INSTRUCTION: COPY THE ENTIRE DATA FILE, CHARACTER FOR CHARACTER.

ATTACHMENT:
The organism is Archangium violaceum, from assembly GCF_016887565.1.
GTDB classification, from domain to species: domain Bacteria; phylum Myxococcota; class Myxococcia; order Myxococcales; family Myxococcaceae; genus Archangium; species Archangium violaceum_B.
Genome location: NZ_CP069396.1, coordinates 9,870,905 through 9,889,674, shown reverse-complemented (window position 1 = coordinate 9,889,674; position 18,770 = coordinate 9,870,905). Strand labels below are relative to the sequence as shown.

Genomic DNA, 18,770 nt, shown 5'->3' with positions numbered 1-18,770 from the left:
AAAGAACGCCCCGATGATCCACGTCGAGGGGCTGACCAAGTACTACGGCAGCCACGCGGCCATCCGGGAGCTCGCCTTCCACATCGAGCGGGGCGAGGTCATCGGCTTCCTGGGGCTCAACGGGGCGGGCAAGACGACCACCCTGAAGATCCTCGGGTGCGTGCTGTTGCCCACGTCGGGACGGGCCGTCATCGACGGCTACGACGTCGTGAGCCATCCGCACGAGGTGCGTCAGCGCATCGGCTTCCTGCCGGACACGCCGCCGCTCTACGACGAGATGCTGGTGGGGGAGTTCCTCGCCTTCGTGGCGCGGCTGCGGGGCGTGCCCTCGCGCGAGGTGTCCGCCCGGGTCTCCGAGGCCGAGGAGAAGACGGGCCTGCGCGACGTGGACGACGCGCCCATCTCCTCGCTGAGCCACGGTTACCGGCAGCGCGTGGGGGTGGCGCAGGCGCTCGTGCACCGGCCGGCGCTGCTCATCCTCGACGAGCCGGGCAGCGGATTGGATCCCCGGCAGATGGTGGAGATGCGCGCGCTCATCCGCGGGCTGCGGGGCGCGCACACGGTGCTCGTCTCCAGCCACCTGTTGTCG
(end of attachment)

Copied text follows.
The organism is Archangium violaceum, from assembly GCF_016887565.1.
GTDB classification, from domain to species: domain Bacteria; phylum Myxococcota; class Myxococcia; order Myxococcales; family Myxococcaceae; genus Archangium; species Archangium violaceum_B.
Genome location: NZ_CP069396.1, coordinates 9,870,905 through 9,889,674, shown reverse-complemented (window position 1 = coordinate 9,889,674; position 18,770 = coordinate 9,870,905). Strand labels below are relative to the sequence as shown.

Genomic DNA, 18,770 nt, shown 5'->3' with positions numbered 1-18,770 from the left:
AAAGAACGCCCCGATGATCCACGTCGAGGGGCTGACCAAGTACTACGGCAGCCACGCGGCCATCCGGGAGCTCGCCTTCCACATCGAGCGGGGCGAGGTCATCGGCTTCCTGGGGCTCAACGGGGCGGGCAAGACGACCACCCTGAAGATCCTCGGGTGCGTGCTGTTGCCCACGTCGGGACGGGCCGTCATCGACGGCTACGACGTCGTGAGCCATCCGCACGAGGTGCGTCAGCGCATCGGCTTCCTGCCGGACACGCCGCCGCTCTACGACGAGATGCTGGTGGGGGAGTTCCTCGCCTTCGTGGCGCGGCTGCGGGGCGTGCCCTCGCGCGAGGTGTCCGCCCGGGTCTCCGAGGCCGAGGAGAAGACGGGCCTGCGCGACGTGGACGACGCGCCCATCTCCTCGCTGAGCCACGGTTACCGGCAGCGCGTGGGGGTGGCGCAGGCGCTCGTGCACCGGCCGGCGCTGCTCATCCTCGACGAGCCGGGCAGCGGATTGGATCCCCGGCAGATGGTGGAGATGCGCGCGCTCATCCGCGGGCTGCGGGGCGCGCACACGGTGCTCGTCTCCAGCCACCTGTTGTCG